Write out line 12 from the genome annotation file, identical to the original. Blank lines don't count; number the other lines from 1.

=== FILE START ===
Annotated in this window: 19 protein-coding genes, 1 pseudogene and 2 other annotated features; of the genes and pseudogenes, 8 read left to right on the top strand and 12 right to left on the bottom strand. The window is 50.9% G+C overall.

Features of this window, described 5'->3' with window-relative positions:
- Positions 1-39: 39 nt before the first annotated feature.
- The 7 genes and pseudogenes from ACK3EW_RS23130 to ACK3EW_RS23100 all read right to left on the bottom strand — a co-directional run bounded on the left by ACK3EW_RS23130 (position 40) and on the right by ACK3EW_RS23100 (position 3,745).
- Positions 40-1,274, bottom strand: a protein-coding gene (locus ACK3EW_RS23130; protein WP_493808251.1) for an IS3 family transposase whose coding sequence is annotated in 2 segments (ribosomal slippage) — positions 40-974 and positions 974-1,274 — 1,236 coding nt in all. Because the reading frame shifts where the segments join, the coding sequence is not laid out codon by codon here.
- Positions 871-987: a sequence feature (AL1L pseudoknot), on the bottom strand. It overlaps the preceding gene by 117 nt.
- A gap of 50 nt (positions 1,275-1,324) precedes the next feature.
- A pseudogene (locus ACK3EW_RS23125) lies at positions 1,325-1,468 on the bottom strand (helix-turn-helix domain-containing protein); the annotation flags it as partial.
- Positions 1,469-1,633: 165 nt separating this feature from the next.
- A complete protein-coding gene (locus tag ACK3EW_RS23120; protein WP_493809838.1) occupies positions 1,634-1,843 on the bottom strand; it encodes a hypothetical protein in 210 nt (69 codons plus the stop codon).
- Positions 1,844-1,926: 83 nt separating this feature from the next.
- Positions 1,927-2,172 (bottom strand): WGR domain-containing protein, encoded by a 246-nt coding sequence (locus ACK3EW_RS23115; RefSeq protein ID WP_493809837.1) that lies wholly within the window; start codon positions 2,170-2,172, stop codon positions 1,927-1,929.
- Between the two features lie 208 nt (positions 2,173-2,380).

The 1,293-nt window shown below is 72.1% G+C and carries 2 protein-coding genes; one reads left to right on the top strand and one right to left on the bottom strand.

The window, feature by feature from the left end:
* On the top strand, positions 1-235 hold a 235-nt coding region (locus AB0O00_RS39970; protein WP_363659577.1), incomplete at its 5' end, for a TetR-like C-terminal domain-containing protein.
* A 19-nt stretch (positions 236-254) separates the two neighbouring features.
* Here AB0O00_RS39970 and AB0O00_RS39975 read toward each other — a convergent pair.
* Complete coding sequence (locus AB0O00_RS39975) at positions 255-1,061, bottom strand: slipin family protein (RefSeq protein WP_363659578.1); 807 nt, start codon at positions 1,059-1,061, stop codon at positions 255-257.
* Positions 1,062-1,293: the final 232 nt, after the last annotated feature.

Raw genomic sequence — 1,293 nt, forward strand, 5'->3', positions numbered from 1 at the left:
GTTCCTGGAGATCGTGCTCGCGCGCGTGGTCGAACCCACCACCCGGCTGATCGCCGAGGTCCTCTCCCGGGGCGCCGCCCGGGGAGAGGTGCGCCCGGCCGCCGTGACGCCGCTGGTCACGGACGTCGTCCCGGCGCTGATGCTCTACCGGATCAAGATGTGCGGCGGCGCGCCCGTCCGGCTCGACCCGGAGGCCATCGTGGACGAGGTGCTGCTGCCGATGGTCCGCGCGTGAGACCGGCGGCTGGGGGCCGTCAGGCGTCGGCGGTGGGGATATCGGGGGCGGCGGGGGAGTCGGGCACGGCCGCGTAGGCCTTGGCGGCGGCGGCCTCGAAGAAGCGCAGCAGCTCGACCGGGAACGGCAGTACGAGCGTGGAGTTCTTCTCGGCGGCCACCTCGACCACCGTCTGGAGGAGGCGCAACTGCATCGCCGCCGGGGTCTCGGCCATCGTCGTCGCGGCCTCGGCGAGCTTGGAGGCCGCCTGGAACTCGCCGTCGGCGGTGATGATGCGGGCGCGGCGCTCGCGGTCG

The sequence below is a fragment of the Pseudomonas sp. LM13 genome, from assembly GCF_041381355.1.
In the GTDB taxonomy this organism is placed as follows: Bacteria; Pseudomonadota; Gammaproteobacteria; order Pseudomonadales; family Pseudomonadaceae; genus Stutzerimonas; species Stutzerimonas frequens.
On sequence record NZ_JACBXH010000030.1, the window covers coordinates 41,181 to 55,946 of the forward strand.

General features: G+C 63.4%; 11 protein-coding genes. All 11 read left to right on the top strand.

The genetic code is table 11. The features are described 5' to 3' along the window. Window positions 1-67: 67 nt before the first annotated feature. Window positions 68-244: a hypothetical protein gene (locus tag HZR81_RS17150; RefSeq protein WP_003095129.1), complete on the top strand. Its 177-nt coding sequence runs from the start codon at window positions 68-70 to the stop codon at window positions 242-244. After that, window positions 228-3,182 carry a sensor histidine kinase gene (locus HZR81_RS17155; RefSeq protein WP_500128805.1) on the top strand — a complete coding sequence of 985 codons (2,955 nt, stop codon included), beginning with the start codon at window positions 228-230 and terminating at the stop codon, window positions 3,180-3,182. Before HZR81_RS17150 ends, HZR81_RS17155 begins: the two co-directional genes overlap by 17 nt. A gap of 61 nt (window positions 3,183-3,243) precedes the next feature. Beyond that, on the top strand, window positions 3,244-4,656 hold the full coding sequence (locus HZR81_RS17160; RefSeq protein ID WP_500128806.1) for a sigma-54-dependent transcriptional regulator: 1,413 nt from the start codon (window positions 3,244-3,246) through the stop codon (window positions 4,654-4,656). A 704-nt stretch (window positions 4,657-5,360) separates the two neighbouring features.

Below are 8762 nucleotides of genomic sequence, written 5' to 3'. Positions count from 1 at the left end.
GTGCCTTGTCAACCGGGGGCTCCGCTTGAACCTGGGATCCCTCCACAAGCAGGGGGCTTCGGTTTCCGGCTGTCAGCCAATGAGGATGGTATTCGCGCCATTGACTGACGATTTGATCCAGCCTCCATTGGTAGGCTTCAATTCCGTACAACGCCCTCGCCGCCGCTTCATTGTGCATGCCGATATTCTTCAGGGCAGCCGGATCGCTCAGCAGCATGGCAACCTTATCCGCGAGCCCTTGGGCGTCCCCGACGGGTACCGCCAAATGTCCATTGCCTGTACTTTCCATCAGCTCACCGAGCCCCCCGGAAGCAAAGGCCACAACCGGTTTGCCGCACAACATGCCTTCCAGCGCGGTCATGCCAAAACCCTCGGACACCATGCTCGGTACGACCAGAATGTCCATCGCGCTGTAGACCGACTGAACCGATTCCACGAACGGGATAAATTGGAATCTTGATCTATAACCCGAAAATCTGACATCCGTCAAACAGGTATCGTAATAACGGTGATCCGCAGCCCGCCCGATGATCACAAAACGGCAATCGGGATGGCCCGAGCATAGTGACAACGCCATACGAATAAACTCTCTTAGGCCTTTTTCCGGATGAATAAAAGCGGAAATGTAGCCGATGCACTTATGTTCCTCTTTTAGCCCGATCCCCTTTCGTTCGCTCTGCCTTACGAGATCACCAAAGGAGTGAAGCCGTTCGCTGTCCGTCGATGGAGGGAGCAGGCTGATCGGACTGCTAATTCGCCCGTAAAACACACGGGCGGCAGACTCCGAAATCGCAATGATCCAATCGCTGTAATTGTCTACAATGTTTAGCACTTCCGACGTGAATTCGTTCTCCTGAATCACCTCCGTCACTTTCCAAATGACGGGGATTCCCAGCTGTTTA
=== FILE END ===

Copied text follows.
- Positions 1,927-2,172 (bottom strand): WGR domain-containing protein, encoded by a 246-nt coding sequence (locus ACK3EW_RS23115; RefSeq protein ID WP_493809837.1) that lies wholly within the window; start codon positions 2,170-2,172, stop codon positions 1,927-1,929.